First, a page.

Soluble CD24 can be a potential inflammatory biomarker in patients with RA

A small protein called CD24, which is glycosyl-phosphoinositol-anchored and sends T cells costimulatory signals, has been linked to the onset of autoimmune illness. According to a recent study published in the Annals of Medicine, soluble CD24 (sCD24) may serve as a biomarker of inflammation in patients with rheumatoid arthritis (RA), particularly in early and seronegative RA patients. 

Between 2013 and 2018, Zheng and colleagues collected sera samples from the Department of Rheumatology and Immunology, Peking University People’s Hospital from 269 RA patients, 59 primary Sjogren’s syndrome (SS) patients, 81 SLE patients, 76 osteoarthritis (OA) patients, and 97 healthy individuals during patient routine care.  A significantly elevated level of serum sCD24 was found in patients with RA compared to SS, SLE, OA, and healthy individuals (2970 ± 5780 pg/mL vs. 380 ± 490 pg/mL, 460 ± 590 pg/mL, 520 ± 1090 pg/mL and 320 ± 490 pg/mL; p < 0.001). In early RA patients (66.67%) and seronegative RA patients (61.11%), sCD24 levels were increased. Additionally, a significant correlation was noted between sCD24 and both inflammatory indicators and disease duration.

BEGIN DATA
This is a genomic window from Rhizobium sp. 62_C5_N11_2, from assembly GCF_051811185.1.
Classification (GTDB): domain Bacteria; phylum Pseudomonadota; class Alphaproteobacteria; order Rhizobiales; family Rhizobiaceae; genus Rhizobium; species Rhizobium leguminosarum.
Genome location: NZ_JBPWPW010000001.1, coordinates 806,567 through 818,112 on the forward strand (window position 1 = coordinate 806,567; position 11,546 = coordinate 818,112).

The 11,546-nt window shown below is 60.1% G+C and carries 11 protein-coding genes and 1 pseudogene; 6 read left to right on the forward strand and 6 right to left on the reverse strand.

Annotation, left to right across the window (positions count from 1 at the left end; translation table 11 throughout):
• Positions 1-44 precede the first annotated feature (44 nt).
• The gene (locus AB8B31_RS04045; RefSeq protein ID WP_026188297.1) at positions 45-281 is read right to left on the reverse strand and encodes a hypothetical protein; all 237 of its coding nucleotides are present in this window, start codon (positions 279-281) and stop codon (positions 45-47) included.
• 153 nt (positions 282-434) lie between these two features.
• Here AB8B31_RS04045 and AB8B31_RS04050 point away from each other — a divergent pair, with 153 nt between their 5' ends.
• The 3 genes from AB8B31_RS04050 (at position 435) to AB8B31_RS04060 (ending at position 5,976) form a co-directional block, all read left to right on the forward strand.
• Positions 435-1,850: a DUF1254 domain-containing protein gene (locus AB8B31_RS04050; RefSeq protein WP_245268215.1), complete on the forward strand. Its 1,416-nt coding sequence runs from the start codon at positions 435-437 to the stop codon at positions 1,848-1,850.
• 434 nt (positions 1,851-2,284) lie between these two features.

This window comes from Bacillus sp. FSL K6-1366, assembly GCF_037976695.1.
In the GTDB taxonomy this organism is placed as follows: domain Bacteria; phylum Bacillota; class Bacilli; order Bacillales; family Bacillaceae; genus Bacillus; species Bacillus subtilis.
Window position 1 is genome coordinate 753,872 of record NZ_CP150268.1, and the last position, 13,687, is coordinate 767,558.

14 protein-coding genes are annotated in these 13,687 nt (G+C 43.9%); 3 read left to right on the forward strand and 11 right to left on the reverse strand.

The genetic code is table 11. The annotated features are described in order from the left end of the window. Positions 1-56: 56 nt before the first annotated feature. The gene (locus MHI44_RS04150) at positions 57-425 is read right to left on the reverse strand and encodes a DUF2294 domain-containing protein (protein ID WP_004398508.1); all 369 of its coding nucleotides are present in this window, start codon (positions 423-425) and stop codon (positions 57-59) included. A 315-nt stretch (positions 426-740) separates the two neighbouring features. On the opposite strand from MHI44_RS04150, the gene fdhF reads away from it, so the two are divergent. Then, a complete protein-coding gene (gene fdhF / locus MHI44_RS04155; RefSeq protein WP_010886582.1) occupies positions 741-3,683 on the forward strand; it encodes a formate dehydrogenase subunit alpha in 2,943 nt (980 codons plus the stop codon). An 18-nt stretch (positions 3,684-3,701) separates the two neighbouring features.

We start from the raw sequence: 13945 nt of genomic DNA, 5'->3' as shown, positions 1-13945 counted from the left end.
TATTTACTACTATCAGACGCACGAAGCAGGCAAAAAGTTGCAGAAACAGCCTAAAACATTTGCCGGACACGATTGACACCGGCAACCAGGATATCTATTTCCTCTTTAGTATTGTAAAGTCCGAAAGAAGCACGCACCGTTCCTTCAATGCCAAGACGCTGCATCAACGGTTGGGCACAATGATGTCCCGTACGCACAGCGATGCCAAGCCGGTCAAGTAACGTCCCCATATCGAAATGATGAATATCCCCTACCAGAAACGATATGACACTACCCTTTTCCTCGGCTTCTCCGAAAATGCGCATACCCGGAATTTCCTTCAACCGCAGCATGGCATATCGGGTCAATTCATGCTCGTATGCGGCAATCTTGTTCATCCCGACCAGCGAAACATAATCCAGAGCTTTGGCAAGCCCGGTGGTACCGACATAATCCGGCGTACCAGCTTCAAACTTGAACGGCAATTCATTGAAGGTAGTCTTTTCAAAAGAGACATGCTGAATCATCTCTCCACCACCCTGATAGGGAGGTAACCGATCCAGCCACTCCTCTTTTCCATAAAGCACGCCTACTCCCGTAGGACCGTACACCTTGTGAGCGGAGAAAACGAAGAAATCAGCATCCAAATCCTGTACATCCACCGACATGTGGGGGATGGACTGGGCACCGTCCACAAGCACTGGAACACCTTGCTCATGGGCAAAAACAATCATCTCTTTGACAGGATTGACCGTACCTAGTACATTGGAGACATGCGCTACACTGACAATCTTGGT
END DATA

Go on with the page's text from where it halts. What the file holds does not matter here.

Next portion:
CD24 initially discovered in 1978, serves as a co-stimulatory factor that enhances T cell proliferation. It plays a critical role in ensuring the survival of autoreactive T cells during the negative selection process that takes place in the thymus. In addition, the marker holds pivotal importance, guiding B cell maturation and facilitating the removal of specific precursor B cells within the bone marrow. The growing body of evidence has revealed a robust connection between CD24 and autoimmune diseases. Genetic variations in the CD24 gene have been associated with susceptibility to various autoimmune conditions. 

The present study findings have the potential to aid in the early diagnosis of RA, especially in cases of seronegative RA. The accumulation of circulating CD24 in RA serum and its association with disease activity suggest its involvement in the disease onset, rendering it a promising novel therapeutic target for RA. However, the pathogenic role of CD24 in the development of RA warrants further in-depth research.  

Reference 

Zheng X, Wang P, Song J, Tang Y, Xie Y, Jin X, et al. Soluble CD24 is an inflammatory biomarker in early and seronegative rheumatoid arthritis. Ann Med. 2023;55(2):2246370. 

 

 

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